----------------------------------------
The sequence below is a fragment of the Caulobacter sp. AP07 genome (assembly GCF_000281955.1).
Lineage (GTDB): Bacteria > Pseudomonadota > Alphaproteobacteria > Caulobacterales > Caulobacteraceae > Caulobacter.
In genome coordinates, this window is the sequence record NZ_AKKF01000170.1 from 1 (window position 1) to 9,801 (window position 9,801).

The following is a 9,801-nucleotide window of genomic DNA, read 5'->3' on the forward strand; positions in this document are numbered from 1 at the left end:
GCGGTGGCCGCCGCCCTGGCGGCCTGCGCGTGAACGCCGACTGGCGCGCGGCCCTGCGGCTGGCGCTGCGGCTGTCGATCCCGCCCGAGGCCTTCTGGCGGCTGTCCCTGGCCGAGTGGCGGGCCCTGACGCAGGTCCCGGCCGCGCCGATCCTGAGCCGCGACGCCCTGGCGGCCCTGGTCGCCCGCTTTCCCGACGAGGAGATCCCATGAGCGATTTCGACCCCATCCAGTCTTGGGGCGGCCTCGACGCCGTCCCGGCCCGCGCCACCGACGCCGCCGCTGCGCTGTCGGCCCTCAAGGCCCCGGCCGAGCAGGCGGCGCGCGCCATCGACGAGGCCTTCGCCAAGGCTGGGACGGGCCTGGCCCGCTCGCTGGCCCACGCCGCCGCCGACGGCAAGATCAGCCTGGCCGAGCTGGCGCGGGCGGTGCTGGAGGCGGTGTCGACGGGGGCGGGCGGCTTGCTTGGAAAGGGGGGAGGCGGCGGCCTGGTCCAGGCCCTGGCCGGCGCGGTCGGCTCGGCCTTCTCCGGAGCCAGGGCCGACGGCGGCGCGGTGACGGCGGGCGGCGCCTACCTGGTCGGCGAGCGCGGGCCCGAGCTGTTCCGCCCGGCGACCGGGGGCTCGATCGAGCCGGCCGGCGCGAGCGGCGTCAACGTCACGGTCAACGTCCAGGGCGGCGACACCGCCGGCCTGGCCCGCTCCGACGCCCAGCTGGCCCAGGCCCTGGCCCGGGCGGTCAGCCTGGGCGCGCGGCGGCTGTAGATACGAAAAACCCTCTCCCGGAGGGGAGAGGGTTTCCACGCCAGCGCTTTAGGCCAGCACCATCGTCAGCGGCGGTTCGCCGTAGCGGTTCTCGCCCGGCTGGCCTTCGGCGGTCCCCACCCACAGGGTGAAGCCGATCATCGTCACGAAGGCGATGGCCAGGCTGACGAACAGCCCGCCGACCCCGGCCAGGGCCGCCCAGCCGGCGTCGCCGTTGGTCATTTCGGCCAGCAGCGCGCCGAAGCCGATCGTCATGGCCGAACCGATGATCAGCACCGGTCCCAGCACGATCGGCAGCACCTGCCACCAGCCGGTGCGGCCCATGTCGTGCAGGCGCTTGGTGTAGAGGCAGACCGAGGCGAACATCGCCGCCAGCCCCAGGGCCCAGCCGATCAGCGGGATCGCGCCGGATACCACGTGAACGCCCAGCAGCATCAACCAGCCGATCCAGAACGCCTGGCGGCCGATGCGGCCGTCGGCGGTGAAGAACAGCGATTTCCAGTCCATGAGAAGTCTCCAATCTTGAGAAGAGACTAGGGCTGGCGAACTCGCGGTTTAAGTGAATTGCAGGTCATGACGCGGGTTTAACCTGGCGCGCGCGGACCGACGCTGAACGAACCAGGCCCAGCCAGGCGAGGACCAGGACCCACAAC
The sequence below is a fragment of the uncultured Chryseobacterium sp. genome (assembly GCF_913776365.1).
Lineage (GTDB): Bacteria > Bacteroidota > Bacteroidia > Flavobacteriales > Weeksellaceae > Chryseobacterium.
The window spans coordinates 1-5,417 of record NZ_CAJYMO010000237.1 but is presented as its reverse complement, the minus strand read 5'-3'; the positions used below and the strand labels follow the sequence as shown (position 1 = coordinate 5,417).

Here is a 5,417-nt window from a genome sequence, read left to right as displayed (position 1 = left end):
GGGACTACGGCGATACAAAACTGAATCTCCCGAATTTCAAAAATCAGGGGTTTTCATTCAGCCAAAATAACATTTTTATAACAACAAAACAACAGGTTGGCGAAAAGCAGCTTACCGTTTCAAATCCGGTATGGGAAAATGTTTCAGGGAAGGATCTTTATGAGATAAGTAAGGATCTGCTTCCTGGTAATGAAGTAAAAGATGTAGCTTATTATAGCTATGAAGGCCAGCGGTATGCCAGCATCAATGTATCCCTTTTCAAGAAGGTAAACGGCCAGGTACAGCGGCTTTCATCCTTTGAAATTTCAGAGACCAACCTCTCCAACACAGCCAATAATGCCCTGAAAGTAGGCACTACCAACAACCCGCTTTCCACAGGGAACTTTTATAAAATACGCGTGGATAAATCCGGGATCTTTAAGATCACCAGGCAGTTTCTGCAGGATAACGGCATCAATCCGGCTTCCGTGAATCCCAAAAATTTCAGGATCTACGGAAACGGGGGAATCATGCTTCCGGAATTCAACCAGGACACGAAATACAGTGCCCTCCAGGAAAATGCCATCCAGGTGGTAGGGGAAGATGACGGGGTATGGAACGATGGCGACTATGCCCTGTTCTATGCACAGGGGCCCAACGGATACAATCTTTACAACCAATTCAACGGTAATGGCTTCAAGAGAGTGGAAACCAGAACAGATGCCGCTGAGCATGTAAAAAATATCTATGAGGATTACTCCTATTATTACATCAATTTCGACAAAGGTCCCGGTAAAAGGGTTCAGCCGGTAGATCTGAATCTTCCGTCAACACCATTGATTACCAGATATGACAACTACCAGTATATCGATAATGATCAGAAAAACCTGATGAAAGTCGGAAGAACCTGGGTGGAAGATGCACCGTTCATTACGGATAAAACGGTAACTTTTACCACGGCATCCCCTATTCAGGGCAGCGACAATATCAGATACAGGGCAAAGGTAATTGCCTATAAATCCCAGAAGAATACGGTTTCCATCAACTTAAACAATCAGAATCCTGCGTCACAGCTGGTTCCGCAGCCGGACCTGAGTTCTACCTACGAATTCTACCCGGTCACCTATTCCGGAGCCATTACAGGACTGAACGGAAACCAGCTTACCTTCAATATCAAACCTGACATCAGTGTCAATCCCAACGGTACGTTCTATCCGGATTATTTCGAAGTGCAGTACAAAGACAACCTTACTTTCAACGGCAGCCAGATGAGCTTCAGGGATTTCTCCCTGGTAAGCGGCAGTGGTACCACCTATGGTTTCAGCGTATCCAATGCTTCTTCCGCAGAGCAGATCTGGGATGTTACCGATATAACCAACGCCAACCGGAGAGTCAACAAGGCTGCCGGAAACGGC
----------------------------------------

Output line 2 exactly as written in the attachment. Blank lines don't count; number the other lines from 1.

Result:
Lineage (GTDB): Bacteria > Pseudomonadota > Alphaproteobacteria > Caulobacterales > Caulobacteraceae > Caulobacter.